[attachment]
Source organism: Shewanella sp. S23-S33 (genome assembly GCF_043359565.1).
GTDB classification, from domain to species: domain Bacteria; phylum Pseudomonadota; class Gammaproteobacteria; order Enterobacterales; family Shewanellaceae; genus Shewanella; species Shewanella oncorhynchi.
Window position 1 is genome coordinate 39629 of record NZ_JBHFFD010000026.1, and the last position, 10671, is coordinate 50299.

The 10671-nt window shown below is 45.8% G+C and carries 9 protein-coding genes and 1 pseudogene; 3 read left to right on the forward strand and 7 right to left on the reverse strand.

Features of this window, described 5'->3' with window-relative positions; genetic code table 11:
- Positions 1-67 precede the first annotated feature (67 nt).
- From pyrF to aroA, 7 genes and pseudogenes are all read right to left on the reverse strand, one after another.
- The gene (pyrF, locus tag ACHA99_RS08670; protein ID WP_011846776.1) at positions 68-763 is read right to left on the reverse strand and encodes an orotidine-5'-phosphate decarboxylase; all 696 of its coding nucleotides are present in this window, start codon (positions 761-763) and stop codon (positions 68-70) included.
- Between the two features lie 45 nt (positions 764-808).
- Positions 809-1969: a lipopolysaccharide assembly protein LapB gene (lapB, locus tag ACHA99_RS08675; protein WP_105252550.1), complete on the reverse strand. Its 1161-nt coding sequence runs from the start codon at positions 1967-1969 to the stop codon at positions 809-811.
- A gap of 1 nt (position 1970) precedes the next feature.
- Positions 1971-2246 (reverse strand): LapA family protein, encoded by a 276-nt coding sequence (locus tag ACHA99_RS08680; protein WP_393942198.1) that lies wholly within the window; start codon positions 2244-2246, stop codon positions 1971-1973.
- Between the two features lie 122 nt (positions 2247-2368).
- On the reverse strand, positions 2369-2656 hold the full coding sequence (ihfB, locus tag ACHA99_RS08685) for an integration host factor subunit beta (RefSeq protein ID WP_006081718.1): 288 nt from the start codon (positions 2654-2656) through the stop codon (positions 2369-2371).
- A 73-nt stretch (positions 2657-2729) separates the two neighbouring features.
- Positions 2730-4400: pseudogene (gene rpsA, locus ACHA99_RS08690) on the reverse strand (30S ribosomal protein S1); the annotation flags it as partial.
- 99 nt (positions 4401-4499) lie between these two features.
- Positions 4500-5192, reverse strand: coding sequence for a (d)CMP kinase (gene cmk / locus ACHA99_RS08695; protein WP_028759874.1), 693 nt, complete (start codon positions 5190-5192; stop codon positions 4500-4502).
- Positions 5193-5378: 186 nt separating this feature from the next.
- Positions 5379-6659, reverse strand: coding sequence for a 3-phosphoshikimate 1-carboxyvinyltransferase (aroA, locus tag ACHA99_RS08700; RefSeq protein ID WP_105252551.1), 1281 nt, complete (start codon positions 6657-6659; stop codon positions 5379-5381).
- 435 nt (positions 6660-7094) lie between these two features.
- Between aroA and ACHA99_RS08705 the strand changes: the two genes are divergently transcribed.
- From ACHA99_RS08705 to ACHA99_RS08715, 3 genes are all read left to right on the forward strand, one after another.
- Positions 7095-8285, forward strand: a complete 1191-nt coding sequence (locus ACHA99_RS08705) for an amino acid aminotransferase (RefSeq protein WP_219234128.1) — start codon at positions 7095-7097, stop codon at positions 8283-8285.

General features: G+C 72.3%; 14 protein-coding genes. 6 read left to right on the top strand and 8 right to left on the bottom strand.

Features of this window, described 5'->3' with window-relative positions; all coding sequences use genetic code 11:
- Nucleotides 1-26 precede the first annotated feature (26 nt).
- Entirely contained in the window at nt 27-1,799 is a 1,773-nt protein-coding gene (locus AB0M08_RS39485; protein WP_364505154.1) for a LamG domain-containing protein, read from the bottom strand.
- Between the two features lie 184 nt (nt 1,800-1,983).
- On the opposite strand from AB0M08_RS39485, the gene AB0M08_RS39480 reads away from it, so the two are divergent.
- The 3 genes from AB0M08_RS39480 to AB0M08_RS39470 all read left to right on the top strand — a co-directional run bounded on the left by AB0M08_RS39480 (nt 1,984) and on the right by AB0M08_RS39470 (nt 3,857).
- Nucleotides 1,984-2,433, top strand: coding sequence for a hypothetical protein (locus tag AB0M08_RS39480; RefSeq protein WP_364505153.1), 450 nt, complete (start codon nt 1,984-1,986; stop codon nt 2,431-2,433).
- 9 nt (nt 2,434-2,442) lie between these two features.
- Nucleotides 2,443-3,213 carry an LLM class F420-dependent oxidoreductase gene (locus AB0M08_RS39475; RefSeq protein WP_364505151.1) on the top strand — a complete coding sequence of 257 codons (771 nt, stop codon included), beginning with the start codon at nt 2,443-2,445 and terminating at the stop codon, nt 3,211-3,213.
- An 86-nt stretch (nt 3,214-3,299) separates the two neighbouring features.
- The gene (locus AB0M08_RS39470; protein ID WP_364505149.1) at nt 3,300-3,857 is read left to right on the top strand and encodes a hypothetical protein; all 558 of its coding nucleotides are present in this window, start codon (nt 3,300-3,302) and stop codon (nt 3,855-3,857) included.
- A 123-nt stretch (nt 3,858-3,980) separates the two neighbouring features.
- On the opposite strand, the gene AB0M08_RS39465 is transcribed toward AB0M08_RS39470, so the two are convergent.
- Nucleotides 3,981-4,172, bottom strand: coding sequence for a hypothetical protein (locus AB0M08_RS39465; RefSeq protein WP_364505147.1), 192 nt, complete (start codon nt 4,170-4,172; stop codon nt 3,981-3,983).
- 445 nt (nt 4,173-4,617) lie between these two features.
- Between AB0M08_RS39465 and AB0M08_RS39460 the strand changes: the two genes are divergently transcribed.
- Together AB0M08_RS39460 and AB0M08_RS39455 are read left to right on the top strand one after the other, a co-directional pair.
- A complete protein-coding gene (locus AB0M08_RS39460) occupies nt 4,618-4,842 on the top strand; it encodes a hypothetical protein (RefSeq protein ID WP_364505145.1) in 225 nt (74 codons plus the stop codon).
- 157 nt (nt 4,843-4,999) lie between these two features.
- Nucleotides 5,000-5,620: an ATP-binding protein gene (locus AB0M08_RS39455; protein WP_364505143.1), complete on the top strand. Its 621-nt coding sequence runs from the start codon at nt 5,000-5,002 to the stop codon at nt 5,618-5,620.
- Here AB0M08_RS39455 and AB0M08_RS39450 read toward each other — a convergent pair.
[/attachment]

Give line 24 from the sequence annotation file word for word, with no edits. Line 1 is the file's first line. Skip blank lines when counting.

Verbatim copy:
- Positions 7095-8285, forward strand: a complete 1191-nt coding sequence (locus ACHA99_RS08705) for an amino acid aminotransferase (RefSeq protein WP_219234128.1) — start codon at positions 7095-7097, stop codon at positions 8283-8285.